Ben Huh

Internet culture connoisseur

Read this first

Know When to Fold'Em, Know When to Drive to Columbus

I’m posting this from a Delta flight from Columbus, Ohio on my way back home to Seattle. This trip home would mark the last journey in the month of October, capping an epic 40,000 mile trek around the globe. But October wouldn’t go down without a fight.


About 24 hours ago, I was in NY, being interviewed on Anderson Cooper’s talk show as the deadly Hurricane Sandy came barreling in to the East Coast. It was an eerie feeling on Sunday night when I came to town. The streets were deserted, the usual assault on the senses replaced with a deadness unfitting of Manhattan. As the night wore on, and as the city started shutting down its trains and buses, my interviewers were canceling one by one.

I had a hard time sleeping that Sunday night. Sandy was forecasted to make landfall on Monday, a day sooner than we had expected. I had dinner with my friend Tom and we talked about...

Continue reading →


More by Ben

How I Jumped Off the Corona Arch and Survived Fear

The Corona Eleven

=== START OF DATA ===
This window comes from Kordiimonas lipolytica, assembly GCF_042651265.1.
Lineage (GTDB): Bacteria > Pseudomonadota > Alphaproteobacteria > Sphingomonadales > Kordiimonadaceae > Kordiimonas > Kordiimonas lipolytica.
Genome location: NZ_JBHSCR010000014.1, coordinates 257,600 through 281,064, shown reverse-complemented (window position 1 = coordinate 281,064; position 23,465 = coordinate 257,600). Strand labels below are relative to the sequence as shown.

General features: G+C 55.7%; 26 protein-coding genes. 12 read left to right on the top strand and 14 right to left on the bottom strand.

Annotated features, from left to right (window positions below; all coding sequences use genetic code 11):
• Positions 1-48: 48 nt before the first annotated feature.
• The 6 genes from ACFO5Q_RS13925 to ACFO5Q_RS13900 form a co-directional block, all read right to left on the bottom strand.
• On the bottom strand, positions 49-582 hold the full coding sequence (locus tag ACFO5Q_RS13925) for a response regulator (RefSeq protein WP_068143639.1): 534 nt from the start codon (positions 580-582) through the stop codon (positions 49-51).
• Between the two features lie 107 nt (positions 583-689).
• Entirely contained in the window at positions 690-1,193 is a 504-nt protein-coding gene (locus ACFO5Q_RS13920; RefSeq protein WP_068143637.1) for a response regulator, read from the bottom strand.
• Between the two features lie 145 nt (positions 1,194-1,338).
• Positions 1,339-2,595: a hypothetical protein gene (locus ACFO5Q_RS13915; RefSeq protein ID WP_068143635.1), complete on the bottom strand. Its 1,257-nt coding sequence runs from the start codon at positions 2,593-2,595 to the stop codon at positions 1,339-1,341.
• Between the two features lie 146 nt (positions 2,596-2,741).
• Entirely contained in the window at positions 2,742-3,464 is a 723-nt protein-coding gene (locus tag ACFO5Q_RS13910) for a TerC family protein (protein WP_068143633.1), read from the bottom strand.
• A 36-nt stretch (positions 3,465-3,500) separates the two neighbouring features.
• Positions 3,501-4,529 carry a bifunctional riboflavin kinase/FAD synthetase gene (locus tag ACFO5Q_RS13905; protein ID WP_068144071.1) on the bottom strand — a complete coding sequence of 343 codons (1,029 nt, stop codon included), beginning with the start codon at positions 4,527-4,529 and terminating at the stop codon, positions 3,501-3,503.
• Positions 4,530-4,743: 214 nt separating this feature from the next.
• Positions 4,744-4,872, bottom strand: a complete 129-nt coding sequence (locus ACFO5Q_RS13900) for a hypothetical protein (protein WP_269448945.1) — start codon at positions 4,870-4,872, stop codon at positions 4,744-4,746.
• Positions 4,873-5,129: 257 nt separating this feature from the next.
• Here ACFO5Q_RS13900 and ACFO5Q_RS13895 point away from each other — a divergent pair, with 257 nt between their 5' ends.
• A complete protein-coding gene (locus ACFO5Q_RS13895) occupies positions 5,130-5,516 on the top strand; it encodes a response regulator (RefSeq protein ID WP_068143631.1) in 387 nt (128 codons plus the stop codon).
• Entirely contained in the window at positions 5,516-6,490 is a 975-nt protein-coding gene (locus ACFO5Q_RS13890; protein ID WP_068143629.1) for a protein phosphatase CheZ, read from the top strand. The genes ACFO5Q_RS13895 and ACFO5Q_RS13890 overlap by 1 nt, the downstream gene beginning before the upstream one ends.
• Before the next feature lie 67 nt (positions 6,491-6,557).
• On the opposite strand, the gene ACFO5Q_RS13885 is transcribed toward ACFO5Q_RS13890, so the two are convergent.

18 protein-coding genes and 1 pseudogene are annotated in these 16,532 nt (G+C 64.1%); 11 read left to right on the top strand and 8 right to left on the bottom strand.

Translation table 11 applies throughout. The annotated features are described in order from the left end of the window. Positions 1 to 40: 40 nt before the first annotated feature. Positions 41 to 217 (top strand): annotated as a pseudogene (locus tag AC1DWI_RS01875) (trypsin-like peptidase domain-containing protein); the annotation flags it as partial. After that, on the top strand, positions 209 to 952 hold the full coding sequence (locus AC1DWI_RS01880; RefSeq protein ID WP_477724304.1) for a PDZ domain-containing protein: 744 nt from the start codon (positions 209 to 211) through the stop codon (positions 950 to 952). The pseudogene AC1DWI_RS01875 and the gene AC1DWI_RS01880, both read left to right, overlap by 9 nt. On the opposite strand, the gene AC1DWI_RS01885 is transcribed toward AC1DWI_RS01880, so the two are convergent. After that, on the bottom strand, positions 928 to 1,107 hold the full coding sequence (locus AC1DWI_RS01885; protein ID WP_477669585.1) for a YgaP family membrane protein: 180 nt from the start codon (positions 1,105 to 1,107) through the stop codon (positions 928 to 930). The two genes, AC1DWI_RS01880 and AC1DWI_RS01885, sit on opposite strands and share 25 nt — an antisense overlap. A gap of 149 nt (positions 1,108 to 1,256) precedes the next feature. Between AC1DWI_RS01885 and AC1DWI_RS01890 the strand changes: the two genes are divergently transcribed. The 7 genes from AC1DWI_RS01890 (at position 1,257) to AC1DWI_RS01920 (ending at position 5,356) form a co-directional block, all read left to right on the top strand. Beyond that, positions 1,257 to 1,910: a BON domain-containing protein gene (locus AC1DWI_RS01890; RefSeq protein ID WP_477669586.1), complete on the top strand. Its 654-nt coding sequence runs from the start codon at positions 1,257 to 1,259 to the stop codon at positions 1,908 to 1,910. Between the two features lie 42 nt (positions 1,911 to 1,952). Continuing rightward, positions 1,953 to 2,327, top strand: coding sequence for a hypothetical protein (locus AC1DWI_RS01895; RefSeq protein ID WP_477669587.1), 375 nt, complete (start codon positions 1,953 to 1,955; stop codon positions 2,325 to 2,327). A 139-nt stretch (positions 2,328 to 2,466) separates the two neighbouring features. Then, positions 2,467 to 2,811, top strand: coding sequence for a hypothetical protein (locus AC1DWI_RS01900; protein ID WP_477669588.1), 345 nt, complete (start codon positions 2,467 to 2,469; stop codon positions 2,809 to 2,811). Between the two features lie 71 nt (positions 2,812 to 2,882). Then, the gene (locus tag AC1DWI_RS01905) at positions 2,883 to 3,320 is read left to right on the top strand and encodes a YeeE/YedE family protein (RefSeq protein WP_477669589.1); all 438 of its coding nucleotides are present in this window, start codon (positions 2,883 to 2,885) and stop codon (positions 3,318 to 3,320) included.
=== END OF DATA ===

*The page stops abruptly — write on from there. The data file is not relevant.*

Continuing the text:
YOU ARE HERE

On Friday, May 18th, just after sunrise, I stood at the edge of a 150 foot tall natural rock arch in the Moab desert looking over the side, ready to jump. There were an infinite number of reasons why this was a bad idea.

Just how did I get here?

A person stands on the jump spot atop the arch

In February, a viral video of the insane jump off Corona Arch was making the rounds. It had accumulated more than 10 million views. So that same month, when Francisco Dao, organizer of the 50 Kings conference asked me if I would do the jump. I didn’t hesitate at all. It looked exciting and fun.

Fast forward to last Friday, I hesitated the morning of the jump trying to pick out what I would wear. I unknowingly brought a FAIL Blog t-shirt. If I wore it, would I be tempting fate? Would it be funny? Would it scare everyone else doing the jump? What if I really did die wearing our own branded shirt?

Friday morning at 5:45 am,...

Continue reading →


Note to My Public Self: Strategy and Execution

If you’re lucky, you can have a simple strategy with simple execution. But you’ll never have a complex strategy with simple execution.

Continue reading →


Working with Brad Feld

Brad Feld is a managing director at the Foundry Group, one of the venture firms that invested in Cheezburger. If you are a person in the startup world, you already know him as a venture capital rock star thanks to his track record and his openness.